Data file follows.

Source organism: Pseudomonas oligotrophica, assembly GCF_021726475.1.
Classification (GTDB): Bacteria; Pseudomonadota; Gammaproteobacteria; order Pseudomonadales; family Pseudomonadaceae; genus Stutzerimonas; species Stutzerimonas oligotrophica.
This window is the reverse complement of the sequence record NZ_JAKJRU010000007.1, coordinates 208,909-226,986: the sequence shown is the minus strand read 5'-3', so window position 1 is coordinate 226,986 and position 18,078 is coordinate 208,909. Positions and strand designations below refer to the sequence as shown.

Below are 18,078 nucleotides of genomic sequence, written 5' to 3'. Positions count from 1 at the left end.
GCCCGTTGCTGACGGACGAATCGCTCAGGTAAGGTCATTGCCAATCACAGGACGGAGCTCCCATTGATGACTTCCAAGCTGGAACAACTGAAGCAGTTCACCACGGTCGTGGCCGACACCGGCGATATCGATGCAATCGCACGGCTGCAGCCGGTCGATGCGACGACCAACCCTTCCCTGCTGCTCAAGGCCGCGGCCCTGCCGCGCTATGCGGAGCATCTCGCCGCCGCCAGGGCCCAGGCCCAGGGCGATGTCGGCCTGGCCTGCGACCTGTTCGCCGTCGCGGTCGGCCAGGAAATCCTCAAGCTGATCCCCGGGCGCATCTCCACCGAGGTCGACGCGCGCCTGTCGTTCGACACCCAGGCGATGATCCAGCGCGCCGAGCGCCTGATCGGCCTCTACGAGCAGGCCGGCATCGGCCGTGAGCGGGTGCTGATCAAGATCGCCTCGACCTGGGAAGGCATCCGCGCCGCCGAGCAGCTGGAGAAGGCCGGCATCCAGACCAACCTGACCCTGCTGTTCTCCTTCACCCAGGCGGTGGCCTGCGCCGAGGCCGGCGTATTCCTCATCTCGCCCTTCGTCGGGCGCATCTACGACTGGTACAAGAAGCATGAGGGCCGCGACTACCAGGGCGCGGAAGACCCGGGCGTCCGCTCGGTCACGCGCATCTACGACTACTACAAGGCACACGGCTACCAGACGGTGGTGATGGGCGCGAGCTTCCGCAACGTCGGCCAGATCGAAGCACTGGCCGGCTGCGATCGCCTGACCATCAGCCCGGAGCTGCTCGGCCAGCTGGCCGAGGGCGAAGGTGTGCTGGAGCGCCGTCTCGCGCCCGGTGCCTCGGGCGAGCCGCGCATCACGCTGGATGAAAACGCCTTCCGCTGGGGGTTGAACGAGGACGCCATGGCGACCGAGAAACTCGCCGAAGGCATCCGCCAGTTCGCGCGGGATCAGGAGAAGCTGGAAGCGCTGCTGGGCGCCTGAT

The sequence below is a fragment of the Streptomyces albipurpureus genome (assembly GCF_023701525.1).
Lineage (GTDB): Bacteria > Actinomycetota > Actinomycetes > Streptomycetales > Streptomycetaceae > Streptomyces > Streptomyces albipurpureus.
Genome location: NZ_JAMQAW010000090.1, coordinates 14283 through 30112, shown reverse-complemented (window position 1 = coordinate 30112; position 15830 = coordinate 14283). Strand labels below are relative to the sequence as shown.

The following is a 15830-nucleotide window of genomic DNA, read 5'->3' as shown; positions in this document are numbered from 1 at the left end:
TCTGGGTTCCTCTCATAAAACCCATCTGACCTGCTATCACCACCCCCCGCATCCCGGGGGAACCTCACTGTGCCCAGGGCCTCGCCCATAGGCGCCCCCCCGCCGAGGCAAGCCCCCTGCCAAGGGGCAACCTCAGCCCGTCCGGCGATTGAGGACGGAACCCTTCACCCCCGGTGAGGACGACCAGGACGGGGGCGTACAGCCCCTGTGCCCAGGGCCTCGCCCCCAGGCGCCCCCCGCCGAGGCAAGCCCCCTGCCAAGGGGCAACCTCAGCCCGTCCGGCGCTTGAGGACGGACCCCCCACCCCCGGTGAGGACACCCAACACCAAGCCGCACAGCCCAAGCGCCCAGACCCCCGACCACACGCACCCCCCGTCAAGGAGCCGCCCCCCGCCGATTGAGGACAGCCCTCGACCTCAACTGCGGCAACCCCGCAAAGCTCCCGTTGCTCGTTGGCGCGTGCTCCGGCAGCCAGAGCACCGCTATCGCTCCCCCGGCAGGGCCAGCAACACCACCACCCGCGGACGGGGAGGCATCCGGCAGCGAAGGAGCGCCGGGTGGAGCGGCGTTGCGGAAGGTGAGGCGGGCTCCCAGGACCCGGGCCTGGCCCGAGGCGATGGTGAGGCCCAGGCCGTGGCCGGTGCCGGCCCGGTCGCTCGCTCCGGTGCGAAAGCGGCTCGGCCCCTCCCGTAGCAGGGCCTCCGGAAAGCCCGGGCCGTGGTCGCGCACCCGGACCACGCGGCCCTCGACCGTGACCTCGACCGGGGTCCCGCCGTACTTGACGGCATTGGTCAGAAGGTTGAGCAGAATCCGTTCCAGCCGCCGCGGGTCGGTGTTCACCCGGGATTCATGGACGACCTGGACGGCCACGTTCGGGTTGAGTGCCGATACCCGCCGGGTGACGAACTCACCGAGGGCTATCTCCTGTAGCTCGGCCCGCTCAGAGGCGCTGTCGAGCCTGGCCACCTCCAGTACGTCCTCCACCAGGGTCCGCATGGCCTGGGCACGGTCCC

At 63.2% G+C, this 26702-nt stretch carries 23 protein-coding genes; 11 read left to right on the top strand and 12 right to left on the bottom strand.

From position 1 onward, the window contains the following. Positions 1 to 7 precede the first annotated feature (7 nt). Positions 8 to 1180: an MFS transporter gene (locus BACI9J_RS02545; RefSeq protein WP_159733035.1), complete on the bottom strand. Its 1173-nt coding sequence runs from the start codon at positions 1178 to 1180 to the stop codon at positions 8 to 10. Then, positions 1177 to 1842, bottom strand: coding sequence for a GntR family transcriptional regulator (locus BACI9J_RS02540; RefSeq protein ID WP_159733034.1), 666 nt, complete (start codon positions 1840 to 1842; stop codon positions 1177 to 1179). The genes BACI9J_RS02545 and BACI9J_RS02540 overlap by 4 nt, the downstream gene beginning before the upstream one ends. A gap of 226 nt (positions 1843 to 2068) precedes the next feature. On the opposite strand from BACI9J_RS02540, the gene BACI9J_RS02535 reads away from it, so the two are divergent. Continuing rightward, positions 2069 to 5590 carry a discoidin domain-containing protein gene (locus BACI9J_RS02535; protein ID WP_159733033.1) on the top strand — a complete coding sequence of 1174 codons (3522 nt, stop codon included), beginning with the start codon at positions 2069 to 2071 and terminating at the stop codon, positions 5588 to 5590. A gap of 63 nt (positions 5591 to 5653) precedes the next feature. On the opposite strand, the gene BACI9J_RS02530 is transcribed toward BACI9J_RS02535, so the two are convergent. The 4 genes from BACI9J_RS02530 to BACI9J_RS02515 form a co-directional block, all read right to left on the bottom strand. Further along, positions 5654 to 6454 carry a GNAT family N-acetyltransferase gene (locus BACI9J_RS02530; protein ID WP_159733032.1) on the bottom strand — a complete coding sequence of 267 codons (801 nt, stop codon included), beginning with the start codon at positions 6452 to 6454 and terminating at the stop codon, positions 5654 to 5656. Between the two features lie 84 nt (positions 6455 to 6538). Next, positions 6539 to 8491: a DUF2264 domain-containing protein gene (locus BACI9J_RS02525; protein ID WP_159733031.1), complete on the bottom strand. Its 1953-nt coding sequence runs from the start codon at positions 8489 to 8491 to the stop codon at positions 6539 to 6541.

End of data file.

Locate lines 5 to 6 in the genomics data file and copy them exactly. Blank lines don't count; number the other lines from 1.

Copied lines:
GCCCGTTGCTGACGGACGAATCGCTCAGGTAAGGTCATTGCCAATCACAGGACGGAGCTCCCATTGATGACTTCCAAGCTGGAACAACTGAAGCAGTTCACCACGGTCGTGGCCGACACCGGCGATATCGATGCAATCGCACGGCTGCAGCCGGTCGATGCGACGACCAACCCTTCCCTGCTGCTCAAGGCCGCGGCCCTGCCGCGCTATGCGGAGCATCTCGCCGCCGCCAGGGCCCAGGCCCAGGGCGATGTCGGCCTGGCCTGCGACCTGTTCGCCGTCGCGGTCGGCCAGGAAATCCTCAAGCTGATCCCCGGGCGCATCTCCACCGAGGTCGACGCGCGCCTGTCGTTCGACACCCAGGCGATGATCCAGCGCGCCGAGCGCCTGATCGGCCTCTACGAGCAGGCCGGCATCGGCCGTGAGCGGGTGCTGATCAAGATCGCCTCGACCTGGGAAGGCATCCGCGCCGCCGAGCAGCTGGAGAAGGCCGGCATCCAGACCAACCTGACCCTGCTGTTCTCCTTCACCCAGGCGGTGGCCTGCGCCGAGGCCGGCGTATTCCTCATCTCGCCCTTCGTCGGGCGCATCTACGACTGGTACAAGAAGCATGAGGGCCGCGACTACCAGGGCGCGGAAGACCCGGGCGTCCGCTCGGTCACGCGCATCTACGACTACTACAAGGCACACGGCTACCAGACGGTGGTGATGGGCGCGAGCTTCCGCAACGTCGGCCAGATCGAAGCACTGGCCGGCTGCGATCGCCTGACCATCAGCCCGGAGCTGCTCGGCCAGCTGGCCGAGGGCGAAGGTGTGCTGGAGCGCCGTCTCGCGCCCGGTGCCTCGGGCGAGCCGCGCATCACGCTGGATGAAAACGCCTTCCGCTGGGGGTTGAACGAGGACGCCATGGCGACCGAGAAACTCGCCGAAGGCATCCGCCAGTTCGCGCGGGATCAGGAGAAGCTGGAAGCGCTGCTGGGCGCCTGAT

The sequence below is a fragment of the Streptomyces albipurpureus genome (assembly GCF_023701525.1).